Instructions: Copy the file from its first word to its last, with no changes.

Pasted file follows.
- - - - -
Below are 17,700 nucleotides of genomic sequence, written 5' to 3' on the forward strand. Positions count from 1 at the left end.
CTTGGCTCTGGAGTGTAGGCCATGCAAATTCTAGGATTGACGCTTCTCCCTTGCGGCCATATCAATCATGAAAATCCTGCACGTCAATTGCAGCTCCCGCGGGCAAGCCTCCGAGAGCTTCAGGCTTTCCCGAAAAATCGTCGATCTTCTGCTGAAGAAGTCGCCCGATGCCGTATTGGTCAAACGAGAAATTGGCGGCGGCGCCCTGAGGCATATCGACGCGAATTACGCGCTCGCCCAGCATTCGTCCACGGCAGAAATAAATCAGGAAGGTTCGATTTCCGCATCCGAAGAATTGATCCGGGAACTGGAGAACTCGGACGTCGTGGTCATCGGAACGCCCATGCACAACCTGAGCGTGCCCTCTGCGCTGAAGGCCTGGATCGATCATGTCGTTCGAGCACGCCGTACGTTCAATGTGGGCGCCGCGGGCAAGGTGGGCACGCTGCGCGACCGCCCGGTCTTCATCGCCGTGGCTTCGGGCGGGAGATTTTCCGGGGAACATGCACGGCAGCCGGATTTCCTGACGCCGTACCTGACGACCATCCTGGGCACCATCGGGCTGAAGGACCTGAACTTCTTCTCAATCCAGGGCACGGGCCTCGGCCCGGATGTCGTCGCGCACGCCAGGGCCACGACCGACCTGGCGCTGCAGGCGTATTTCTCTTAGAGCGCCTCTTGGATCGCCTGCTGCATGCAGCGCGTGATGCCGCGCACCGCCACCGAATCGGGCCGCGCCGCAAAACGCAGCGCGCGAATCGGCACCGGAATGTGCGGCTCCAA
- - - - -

Below are 17,700 nucleotides of genomic sequence, written 5' to 3' on the forward strand. Positions count from 1 at the left end.
CTTGGCTCTGGAGTGTAGGCCATGCAAATTCTAGGATTGACGCTTCTCCCTTGCGGCCATATCAATCATGAAAATCCTGCACGTCAATTGCAGCTCCCGCGGGCAAGCCTCCGAGAGCTTCAGGCTTTCCCGAAAAATCGTCGATCTTCTGCTGAAGAAGTCGCCCGATGCCGTATTGGTCAAACGAGAAATTGGCGGCGGCGCCCTGAGGCATATCGACGCGAATTACGCGCTCGCCCAGCATTCGTCCACGGCAGAAATAAATCAGGAAGGTTCGATTTCCGCATCCGAAGAATTGATCCGGGAACTGGAGAACTCGGACGTCGTGGTCATCGGAACGCCCATGCACAACCTGAGCGTGCCCTCTGCGCTGAAGGCCTGGATCGATCATGTCGTTCGAGCACGCCGTACGTTCAATGTGGGCGCCGCGGGCAAGGTGGGCACGCTGCGCGACCGCCCGGTCTTCATCGCCGTGGCTTCGGGCGGGAGATTTTCCGGGGAACATGCACGGCAGCCGGATTTCCTGACGCCGTACCTGACGACCATCCTGGGCACCATCGGGCTGAAGGACCTGAACTTCTTCTCAATCCAGGGCACGGGCCTCGGCCCGGATGTCGTCGCGCACGCCAGGGCCACGACCGACCTGGCGCTGCAGGCGTATTTCTCTTAGAGCGCCTCTTGGATCGCCTGCTGCATGCAGCGCGTGATGCCGCGCACCGCCACCGAATCGGGCCGCGCCGCAAAACGCAGCGCGCGAATCGGCACCGGAATGTGCGGCTCCAA